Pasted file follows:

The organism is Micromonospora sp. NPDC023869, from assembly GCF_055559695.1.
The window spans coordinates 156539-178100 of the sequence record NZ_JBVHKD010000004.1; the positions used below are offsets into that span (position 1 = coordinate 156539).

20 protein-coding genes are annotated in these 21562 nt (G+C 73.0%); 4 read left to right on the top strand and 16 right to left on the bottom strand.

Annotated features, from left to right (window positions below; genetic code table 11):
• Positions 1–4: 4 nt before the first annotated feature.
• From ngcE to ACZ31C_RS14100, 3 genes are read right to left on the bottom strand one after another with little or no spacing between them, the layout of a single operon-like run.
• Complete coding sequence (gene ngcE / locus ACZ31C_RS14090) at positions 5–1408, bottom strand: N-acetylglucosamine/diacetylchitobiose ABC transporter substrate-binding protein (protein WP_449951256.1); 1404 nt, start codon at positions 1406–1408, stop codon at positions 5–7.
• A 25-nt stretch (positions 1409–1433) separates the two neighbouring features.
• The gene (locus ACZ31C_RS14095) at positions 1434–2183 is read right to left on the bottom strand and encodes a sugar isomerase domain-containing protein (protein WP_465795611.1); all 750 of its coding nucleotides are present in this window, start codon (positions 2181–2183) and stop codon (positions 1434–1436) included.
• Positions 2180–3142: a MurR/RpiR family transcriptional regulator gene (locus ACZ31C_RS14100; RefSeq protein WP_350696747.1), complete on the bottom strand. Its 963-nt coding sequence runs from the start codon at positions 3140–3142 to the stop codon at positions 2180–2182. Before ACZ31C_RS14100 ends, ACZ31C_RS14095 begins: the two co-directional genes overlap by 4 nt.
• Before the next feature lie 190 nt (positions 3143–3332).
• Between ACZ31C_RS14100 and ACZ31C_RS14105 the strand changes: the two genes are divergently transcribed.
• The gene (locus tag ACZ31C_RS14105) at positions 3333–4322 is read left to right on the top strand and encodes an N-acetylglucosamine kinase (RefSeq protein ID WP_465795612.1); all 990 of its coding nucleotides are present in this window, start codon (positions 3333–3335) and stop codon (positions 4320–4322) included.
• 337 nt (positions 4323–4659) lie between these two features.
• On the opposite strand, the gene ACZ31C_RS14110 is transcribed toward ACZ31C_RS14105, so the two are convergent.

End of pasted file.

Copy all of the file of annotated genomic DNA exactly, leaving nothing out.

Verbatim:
The organism is Micromonospora sp. NPDC023869, from assembly GCF_055559695.1.
The window spans coordinates 156539-178100 of the sequence record NZ_JBVHKD010000004.1; the positions used below are offsets into that span (position 1 = coordinate 156539).

20 protein-coding genes are annotated in these 21562 nt (G+C 73.0%); 4 read left to right on the top strand and 16 right to left on the bottom strand.

Annotated features, from left to right (window positions below; genetic code table 11):
• Positions 1–4: 4 nt before the first annotated feature.
• From ngcE to ACZ31C_RS14100, 3 genes are read right to left on the bottom strand one after another with little or no spacing between them, the layout of a single operon-like run.
• Complete coding sequence (gene ngcE / locus ACZ31C_RS14090) at positions 5–1408, bottom strand: N-acetylglucosamine/diacetylchitobiose ABC transporter substrate-binding protein (protein WP_449951256.1); 1404 nt, start codon at positions 1406–1408, stop codon at positions 5–7.
• A 25-nt stretch (positions 1409–1433) separates the two neighbouring features.
• The gene (locus ACZ31C_RS14095) at positions 1434–2183 is read right to left on the bottom strand and encodes a sugar isomerase domain-containing protein (protein WP_465795611.1); all 750 of its coding nucleotides are present in this window, start codon (positions 2181–2183) and stop codon (positions 1434–1436) included.
• Positions 2180–3142: a MurR/RpiR family transcriptional regulator gene (locus ACZ31C_RS14100; RefSeq protein WP_350696747.1), complete on the bottom strand. Its 963-nt coding sequence runs from the start codon at positions 3140–3142 to the stop codon at positions 2180–2182. Before ACZ31C_RS14100 ends, ACZ31C_RS14095 begins: the two co-directional genes overlap by 4 nt.
• Before the next feature lie 190 nt (positions 3143–3332).
• Between ACZ31C_RS14100 and ACZ31C_RS14105 the strand changes: the two genes are divergently transcribed.
• The gene (locus tag ACZ31C_RS14105) at positions 3333–4322 is read left to right on the top strand and encodes an N-acetylglucosamine kinase (RefSeq protein ID WP_465795612.1); all 990 of its coding nucleotides are present in this window, start codon (positions 3333–3335) and stop codon (positions 4320–4322) included.
• 337 nt (positions 4323–4659) lie between these two features.
• On the opposite strand, the gene ACZ31C_RS14110 is transcribed toward ACZ31C_RS14105, so the two are convergent.